Flip-a-Card: Combat

December 12, 2019 - 2 min read

After a fight begins, what does it take to end it? Combat systems exist to answer that question. How does it work when all we can really count on is cards?


The usual answer to the question of pacing a fight is a damage system. “If you fail or the other guy succeeds, you take damage”, goes the logic. “Take enough damage, and you die, are removed, whatever.”

One of the stock card types is “conditions”. Characters can be Wounded, Exhausted, Poisoned, or whatever. None of these imply removal from a fight, but they can indicate what a PC is or isn’t capable of doing in battle.

NPCs or challenges might take conditions as well, or have a standard list of conditions that they are capable of taking before being defeated, as with the PBTA game Masks. Alternately, institute a rule like “if you succeed at an attack, you do 1 harm”, and assign a hit point track.


Another way of pacing combat is to determine what’s at stake for each side, and measure progress toward those goals. For example, a band of adventurers might have goals like “loot the treasure”, and monsters guarding it might have goals like “keep it safe”. In that case, “the treasure” is a stake, and might be represented by a card - whether the PCs are favorably positioned depends on which side of the card is facing up. Specific actions in the fiction might flip the card back and forth. For multiple stakes, add multiple cards.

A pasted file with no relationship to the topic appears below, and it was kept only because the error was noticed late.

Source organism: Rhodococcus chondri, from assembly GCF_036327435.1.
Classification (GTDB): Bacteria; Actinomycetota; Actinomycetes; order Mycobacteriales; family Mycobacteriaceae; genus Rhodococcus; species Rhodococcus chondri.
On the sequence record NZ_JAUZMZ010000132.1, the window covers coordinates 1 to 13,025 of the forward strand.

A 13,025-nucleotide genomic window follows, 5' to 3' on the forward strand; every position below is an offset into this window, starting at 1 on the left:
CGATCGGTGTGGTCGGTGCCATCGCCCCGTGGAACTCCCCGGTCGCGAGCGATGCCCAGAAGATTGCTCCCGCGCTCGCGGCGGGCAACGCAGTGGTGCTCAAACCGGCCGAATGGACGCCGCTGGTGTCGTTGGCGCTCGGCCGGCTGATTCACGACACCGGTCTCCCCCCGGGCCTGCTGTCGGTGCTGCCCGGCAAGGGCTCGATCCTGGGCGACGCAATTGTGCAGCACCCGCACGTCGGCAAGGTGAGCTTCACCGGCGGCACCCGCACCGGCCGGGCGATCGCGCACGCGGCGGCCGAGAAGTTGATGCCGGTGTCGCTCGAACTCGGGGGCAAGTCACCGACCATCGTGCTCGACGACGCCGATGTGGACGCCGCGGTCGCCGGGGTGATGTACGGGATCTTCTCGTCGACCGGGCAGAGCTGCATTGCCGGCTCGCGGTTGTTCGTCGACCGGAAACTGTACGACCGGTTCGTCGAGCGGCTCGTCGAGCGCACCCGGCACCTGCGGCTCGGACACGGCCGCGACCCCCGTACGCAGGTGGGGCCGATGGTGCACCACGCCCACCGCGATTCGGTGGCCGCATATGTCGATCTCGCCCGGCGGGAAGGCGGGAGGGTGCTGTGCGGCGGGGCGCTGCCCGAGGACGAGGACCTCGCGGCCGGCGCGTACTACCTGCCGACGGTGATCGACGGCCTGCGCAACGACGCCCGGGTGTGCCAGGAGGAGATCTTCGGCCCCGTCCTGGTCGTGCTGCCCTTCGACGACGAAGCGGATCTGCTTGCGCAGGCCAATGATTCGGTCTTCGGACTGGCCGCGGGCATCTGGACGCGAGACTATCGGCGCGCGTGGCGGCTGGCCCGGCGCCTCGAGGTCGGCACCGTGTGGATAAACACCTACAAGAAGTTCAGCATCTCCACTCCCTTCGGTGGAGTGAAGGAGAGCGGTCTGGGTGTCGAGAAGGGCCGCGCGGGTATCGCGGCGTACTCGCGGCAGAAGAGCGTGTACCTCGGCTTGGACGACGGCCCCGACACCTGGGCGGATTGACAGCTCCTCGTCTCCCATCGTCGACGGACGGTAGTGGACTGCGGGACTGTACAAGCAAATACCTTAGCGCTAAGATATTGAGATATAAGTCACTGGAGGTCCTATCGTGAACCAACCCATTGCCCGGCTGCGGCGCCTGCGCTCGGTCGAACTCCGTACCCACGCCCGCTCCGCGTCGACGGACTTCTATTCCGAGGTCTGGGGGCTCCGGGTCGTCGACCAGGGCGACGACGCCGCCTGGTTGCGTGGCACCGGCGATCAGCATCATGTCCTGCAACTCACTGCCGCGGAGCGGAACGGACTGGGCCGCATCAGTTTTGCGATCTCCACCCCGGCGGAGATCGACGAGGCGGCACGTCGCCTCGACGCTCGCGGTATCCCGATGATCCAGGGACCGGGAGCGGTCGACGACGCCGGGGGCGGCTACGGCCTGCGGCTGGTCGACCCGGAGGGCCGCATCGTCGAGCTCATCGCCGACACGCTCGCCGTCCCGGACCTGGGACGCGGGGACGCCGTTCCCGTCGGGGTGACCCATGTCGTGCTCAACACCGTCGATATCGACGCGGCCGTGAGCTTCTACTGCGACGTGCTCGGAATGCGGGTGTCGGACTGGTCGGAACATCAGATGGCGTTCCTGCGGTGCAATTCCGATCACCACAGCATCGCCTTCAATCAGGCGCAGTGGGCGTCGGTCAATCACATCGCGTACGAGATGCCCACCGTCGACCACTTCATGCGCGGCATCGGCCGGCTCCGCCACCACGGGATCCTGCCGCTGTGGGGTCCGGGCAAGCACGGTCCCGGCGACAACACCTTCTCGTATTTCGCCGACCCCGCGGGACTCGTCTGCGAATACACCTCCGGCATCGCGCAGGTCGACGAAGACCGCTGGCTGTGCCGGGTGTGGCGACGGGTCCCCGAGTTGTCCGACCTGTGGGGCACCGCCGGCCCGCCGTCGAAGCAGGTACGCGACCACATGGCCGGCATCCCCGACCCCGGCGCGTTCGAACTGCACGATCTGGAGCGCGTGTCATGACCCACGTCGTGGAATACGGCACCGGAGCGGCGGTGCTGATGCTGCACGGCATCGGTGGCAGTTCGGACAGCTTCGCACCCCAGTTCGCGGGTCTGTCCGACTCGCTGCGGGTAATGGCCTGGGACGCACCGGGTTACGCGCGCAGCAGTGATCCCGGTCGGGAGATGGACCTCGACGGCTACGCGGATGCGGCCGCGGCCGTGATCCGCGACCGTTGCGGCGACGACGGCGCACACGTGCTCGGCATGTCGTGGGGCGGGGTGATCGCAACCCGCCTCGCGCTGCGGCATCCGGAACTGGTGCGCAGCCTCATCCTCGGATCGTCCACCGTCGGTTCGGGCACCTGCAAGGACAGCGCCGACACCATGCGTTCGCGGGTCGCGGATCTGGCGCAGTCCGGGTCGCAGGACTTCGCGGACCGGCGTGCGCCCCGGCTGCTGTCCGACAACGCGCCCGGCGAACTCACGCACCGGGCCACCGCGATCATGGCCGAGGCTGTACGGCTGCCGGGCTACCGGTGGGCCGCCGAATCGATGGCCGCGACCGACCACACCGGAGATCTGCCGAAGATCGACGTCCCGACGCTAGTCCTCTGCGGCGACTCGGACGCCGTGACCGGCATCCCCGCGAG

Another way to pace combat is to apply more structure to the encounter. This works best when you have a situation that is relatively inevitable - a dragon attacking a village, for example. In that case, PC actions will advance the situation from phase to phase.

Example phases:

  1. The dragon is in the air, near the village. It can only be engaged with ranged weapons or magic. If this doesn’t happen, it will have the advantage when attacking the village.
  2. The dragon descends on the village and tries to start burning it! PCs must fight fires, fend off the beast somehow, or lead it away.
  3. The dragon flees the site, either back to its lair or into some abandoned area (if the PCs can lure it to one), and must be battled in earnest.
  4. In its lair, the dragon unleashes its greatest fury, and must be brought down with everything the characters have!

This style of combat is best when some kind of defeat feels like the only dramatic possibility, but the particulars of that defeat are what the group wants to discover. In this case, you don’t need any extra cards to represent the combat, only an understanding of what phases are involved.